An art installation created by pupils of Hermitage School in Wapping, inspired by the history of the local area, has been unveiled in the vaulted basement of London Dock's Grade II listed Pennington Street Warehouse.
Once used as a rum warehouse, this heritage structure has been closed to the public for over 200 years and will be brought back to life through this community-focused art installation. It will now form the new commercial heart of the London Dock development with an eclectic mix of retail, restaurants, galleries and offices.
The artwork - a collection of 350 clay figurines - was developed in partnership with artist Emma Corrine, who based the project on Hermitage School's curriculum topic of bridges and tunnels. Ms Corrine used Isambard Kingdom Brunel's Thames Tunnel - the first ever tunnel constructed under a navigable river - which passes by Wapping, as a point of inspiration.
90 children from Year 1 and 2 (aged five to eight) created the figurines in workshops with Ms Corrine, with the clay people representing commuters using the Thames Tunnel for transportation, from Brunel's day to the present.
On Tuesday 10 February 2015, 29 pupils from the school were joined by Ms Corrine and representatives from St George and Bow Arts Trust for the installation.
Craig Carson, Managing Director, St George City commented; "St George is excited by the London Dock development and bringing the Pennington Street Warehouse back into use. At 313m in length, the basement is an ideal setting for an artwork inspired by tunnels. It is fantastic to see the children's artwork installed in a building steeped in local history."
Zoe Howe, Headteacher, Hermitage School commented; "It is very exciting for the children to have worked with artist Emma Corrine and to have the opportunity to display their work in this magnificent and historic building."
The project was supported by St George and the artist was commissioned by local educational charity, the Bow Arts Trust.
Marcel Baettig, Chief Executive, Bow Arts Trust commented; "Bow Arts is delighted to be working with Hermitage Primary School and St George. Working with some of London's top artists, we create projects in schools that help young people rediscover the areas in which they live."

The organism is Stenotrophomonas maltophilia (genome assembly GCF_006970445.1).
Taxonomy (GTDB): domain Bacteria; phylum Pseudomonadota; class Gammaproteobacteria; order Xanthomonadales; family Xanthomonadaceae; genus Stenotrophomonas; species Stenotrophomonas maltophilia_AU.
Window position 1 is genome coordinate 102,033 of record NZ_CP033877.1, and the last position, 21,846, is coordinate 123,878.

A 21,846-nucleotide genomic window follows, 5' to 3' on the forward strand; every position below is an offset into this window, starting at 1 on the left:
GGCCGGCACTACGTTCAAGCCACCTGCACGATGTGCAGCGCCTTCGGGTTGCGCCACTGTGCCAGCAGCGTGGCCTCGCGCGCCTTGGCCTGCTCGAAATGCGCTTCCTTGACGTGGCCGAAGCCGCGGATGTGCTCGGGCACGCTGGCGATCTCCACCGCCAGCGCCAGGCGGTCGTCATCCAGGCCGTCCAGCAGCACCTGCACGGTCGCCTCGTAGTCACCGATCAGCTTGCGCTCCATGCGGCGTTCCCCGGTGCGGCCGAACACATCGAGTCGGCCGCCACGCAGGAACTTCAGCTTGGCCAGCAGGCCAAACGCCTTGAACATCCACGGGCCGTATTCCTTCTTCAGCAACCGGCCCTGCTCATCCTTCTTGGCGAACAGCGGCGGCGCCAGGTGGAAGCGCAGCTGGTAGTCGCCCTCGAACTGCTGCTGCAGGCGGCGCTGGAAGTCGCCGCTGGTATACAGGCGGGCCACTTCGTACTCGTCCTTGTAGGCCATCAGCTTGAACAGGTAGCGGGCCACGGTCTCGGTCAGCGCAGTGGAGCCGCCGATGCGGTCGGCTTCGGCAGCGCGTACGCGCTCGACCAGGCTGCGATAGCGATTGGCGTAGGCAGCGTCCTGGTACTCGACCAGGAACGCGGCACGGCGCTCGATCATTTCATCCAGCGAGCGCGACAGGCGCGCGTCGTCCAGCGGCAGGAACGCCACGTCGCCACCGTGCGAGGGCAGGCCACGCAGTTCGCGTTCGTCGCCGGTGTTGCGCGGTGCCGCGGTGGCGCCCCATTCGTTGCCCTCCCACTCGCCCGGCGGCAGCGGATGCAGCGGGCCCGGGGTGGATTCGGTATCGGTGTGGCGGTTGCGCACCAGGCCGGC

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Notes to the Editor
About St George:
St George is proud to be a member of the Berkeley Group and is London's leading mixed use developer, regenerating brownfield land to create thriving new communities in attractive landscaped environments.
Since 2000 St George has delivered over 8,730 new homes; over 2,400 of which are affordable; 836,000 sq ft of commercial floor space and 83,000 sq ft of community space, as well as 30 acres of open space.
In 2002, St George was the first residential developer to be granted the Queen's Award for Enterprise in Sustainable Development. The Berkeley Group as a whole received this prestigious accolade in 2008 and again in 2014.
Each home St George delivers creates or sustains 5.6 jobs.
About London Dock
In March 2014, Tower Hamlets Council granted permission to St George to transform London Dock site in Wapping with a Patel Taylor masterplan for:
• 1,800 homes
• 486 homes to be affordable (30% of overall habitable rooms) in a mix of tenures including social rent and first time buyer
• 210,000 ft2 commercial floorspace
• Six acres public open space including a major new civic square
Construction started in September 2014.
As part of the development, the listed Pennington Street Warehouse will be restored and brought back into use with an eclectic mix of retail, restaurants, galleries and offices.
The Warehouse is only substantial building to survive from the first phase of The London Dock, which was the first enclosed commercial docks in the capital.
The Warehouse is a Grade II listed building, constructed in phases in c. 1804-06. The two-storey, brick-built structure, which is 313m long, was designed for the storage of imported goods held in bond. It was designed by the Dock's surveyor, the engineer Daniel Alexander.
The warehouse basement comprises a series of vaults which were historically used for storing high-value alcohol, such as rum, in a cool, dark and secure environment.
About Bow Arts Trust
Bow Arts was established as an educational arts charity in 1995 based in East London, where it supports a community of over 400 artists with affordable, secure, creative workspace in the heart of London's Artist Quarter.
Bow Arts also manages one of the country's most exciting education programmes. The schools programme takes world class artists into schools to improve the lives and learning of children and young people. Our projects, workshops and training are proven to raise attainment, deliver on school improvement priorities and provide top quality learning experiences. Bow Arts also runs the Nunnery, a contemporary art gallery a stone's throw from the Queen Elizabeth Olympic Park, which supports a diverse range of local, national and international exhibitions and events.
Bow Arts works closely with a number of partners including East Thames, Poplar HARCA, Crisis, Tower Hamlets Council and Newham Council, and joined the National Portfolio of Arts Council England in April 2012.
About Emma Corrine
Emma Corinne has been working with Bow Arts as an arts educator in primary and secondary schools since 2012.
Emma makes both 2D and 3D art and works with strong colours and abstract shapes. She is influenced by the calming effect of working creatively, and likes to make art in an experimental, organic way.